Equiano was born in Essaka, a small village in Benin, in 1745. His father was an Embrenche, an elder or chief, and oversaw disputes and punishments. He had five brothers and one sister, and was his mother's favorite child. He vividly describes the way of life, customs and religion of his village in his narrative.
In 1756 Equiano and his sister were kidnapped by Aro peoples. They were separated, and Equiano was sold to various masters in Africa. He endured the Middle Passage to Barbados and was then sent to Virginia. He describes this trip at length in his narrative: "The closeness of the place, and the heat of the climate, added to the number in the ship. . . almost suffocated us. . . This wretched situation was again aggravated by the galling of the chains, now become insupportable; . . . The shrieks of the women, and the groans of the dying, rendered the whole a scene of horror almost inconceivable."
Equiano was baptized a Christian in London at St. Margaret's Church in 1759. In his Narrative, he explains that a female relation of his master often told him that he could not go to Heaven unless he was Baptized. He asked this woman, Miss Guerin, to have him baptized, and she convinced his master to do so. She then went on to teach Equino to read and instructed him on the principles of Christianity Six years later, he heard the famous preacher of the Great Awakening, George Whitefield, preach in Savannah.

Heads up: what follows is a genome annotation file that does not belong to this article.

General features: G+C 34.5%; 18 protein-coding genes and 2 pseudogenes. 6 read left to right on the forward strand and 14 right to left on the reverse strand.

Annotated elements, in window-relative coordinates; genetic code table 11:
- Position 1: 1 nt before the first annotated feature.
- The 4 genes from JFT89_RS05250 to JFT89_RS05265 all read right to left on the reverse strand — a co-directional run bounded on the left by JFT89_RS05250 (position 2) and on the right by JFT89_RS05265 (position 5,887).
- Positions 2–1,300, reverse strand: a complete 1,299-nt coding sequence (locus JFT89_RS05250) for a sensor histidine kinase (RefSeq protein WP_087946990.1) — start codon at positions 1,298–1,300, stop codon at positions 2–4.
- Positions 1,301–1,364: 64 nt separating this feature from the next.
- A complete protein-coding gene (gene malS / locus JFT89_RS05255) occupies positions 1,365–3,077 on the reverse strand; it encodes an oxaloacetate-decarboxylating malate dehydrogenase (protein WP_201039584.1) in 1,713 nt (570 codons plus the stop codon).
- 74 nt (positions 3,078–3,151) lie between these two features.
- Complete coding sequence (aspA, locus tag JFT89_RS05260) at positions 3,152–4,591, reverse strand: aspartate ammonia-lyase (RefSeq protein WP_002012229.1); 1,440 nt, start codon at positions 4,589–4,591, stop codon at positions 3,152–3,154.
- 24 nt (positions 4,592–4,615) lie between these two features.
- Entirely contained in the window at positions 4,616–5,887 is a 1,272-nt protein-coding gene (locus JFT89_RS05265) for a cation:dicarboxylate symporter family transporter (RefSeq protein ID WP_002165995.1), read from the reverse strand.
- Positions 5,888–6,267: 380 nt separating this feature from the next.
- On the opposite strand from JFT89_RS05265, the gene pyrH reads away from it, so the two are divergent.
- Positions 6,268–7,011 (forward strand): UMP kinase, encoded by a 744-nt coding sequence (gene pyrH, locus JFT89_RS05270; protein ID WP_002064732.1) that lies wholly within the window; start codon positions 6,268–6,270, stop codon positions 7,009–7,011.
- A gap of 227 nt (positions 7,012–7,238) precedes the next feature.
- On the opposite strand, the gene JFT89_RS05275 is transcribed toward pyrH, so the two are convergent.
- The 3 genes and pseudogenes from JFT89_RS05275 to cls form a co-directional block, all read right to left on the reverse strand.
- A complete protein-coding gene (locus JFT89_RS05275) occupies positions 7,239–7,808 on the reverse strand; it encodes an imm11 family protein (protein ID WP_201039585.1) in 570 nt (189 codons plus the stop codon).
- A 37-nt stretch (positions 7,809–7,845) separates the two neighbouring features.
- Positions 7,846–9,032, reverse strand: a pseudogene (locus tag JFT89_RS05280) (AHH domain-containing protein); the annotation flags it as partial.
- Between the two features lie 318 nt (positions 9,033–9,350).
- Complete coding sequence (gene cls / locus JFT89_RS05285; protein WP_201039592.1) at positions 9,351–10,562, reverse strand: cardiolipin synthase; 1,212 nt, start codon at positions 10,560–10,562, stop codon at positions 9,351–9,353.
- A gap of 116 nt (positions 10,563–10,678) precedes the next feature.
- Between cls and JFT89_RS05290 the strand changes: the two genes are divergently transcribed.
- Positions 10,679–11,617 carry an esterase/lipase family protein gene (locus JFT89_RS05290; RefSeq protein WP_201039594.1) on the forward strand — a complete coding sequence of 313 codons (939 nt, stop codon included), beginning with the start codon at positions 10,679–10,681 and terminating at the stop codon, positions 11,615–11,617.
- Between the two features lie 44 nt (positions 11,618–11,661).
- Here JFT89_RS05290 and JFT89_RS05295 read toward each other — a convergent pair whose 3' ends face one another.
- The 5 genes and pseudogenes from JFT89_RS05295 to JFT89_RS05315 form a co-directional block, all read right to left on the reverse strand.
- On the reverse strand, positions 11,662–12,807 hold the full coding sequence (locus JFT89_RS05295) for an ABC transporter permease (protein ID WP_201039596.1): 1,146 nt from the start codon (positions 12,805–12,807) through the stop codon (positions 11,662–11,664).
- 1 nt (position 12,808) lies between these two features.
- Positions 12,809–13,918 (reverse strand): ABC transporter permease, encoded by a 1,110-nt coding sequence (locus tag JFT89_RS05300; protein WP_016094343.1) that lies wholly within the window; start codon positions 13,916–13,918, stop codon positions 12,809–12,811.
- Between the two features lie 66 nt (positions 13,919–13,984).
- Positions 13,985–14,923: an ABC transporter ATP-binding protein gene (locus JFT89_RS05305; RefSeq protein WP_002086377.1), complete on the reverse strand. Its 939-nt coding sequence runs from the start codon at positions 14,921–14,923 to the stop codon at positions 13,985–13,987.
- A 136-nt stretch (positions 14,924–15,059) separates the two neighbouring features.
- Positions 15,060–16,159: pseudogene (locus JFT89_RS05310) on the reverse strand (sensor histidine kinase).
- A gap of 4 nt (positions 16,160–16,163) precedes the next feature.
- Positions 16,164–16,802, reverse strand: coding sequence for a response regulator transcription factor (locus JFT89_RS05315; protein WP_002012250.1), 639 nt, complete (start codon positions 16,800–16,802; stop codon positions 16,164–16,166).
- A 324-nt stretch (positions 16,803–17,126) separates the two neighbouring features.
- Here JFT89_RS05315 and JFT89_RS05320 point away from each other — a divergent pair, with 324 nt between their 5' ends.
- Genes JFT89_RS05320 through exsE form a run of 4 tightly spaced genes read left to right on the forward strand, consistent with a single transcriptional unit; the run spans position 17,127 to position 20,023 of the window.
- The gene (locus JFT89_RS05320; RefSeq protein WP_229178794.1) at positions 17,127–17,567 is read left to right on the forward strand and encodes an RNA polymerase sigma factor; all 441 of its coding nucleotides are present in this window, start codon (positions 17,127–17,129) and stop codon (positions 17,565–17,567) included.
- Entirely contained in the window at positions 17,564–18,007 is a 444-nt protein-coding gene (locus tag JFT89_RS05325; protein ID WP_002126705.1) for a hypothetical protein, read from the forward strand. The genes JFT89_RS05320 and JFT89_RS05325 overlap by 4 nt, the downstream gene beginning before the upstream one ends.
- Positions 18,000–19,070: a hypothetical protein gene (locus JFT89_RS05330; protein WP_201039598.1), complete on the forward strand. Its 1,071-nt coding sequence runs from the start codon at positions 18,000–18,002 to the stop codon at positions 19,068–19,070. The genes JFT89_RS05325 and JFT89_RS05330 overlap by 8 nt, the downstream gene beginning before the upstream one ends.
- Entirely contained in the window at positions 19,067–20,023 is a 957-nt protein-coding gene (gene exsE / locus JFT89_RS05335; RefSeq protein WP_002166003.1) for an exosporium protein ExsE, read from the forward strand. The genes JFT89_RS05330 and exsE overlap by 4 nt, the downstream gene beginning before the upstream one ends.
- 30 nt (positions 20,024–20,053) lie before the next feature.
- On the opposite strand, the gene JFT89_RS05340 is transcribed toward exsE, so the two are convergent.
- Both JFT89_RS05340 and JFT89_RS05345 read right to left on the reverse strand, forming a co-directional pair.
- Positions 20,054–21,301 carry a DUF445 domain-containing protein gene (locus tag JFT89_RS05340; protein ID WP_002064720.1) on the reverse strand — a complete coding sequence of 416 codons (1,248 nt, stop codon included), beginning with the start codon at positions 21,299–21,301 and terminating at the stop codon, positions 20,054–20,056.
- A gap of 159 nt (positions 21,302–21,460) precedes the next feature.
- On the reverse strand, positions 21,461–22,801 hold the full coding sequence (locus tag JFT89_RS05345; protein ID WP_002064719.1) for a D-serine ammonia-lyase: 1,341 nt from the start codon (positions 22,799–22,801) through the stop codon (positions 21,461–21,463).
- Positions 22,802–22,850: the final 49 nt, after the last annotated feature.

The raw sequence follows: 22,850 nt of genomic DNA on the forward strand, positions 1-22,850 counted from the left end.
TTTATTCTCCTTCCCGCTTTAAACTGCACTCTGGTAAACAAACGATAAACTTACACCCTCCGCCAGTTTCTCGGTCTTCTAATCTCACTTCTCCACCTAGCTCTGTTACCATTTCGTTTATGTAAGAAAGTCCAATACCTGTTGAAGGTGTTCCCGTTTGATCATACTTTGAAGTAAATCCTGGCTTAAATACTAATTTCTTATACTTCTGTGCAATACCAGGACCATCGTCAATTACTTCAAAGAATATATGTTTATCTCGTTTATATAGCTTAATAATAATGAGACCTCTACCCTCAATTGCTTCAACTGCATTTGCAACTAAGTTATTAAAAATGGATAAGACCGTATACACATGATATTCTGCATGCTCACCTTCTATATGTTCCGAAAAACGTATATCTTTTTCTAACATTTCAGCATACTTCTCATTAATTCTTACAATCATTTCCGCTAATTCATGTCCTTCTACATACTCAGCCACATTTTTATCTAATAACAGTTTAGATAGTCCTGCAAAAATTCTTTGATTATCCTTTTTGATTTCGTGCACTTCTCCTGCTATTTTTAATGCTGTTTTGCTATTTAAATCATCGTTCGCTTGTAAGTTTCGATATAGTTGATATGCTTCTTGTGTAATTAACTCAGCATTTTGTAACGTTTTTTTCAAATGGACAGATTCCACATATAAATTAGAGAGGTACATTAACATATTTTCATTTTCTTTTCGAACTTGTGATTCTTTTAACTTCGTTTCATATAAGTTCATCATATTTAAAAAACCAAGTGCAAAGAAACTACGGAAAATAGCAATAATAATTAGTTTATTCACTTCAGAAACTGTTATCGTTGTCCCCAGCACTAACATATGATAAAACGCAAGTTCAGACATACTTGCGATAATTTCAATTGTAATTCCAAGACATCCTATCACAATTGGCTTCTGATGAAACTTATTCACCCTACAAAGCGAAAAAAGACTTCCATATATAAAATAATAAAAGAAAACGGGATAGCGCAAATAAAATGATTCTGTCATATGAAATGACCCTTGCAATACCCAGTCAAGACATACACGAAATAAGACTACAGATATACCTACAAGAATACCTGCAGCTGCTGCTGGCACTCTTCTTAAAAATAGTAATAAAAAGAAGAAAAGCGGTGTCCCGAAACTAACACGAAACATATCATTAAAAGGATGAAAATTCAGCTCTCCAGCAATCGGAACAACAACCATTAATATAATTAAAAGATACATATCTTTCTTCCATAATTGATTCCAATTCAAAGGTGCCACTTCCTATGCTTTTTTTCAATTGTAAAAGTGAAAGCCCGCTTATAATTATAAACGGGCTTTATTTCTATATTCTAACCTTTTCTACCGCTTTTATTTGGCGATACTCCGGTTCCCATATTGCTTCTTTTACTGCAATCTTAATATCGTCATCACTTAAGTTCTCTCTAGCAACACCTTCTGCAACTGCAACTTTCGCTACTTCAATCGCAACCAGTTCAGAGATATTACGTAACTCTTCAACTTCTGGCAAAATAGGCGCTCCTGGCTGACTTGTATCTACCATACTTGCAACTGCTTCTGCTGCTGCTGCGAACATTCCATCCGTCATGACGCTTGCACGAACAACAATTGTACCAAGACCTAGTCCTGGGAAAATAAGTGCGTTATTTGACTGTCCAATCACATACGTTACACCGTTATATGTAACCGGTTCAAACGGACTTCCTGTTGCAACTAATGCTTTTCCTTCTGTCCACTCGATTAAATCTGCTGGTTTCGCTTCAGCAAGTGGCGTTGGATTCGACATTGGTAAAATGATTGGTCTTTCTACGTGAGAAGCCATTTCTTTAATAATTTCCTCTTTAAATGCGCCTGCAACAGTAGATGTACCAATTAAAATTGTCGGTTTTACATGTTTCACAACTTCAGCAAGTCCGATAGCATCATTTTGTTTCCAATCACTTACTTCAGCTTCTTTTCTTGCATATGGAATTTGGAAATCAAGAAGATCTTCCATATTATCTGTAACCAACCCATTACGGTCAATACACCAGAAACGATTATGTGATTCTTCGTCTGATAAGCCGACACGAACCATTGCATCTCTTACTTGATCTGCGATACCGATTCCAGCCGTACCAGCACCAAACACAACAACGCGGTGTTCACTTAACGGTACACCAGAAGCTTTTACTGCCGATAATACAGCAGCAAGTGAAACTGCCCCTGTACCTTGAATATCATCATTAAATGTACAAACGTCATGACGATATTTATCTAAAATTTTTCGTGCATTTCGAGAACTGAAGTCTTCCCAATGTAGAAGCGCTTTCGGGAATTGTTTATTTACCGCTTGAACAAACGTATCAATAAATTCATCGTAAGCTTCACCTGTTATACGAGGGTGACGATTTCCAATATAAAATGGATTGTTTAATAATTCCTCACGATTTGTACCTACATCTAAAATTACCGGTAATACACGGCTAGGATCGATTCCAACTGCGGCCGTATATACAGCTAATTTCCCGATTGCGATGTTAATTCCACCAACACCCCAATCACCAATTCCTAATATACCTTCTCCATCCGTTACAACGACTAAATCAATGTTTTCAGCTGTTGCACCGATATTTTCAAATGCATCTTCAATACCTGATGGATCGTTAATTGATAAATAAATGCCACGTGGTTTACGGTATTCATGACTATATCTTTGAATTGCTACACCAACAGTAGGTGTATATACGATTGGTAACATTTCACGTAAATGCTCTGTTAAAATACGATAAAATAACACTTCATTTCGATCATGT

Equiano traveled to Nicaragua in 1775 as a Christian missionary. He was accompanying a man named Dr. Irving who wanted to establish a plantation on the Mosquito Coast. Equiano sought to Christianize the Indian population there.
In 1788, after establishing a central role in the British Abolitionist Movement, Equiano petitioned Queen Charlotte for an end to slavery in England. The following year, he published his Interesting Narrative in England, with Dutch and American editions printed in the following two years. In 1792, he married an English woman, Susan Cullen.
Equiano died in London in 1797
see also: http://www.newsreel.org/films/sonofafr.htm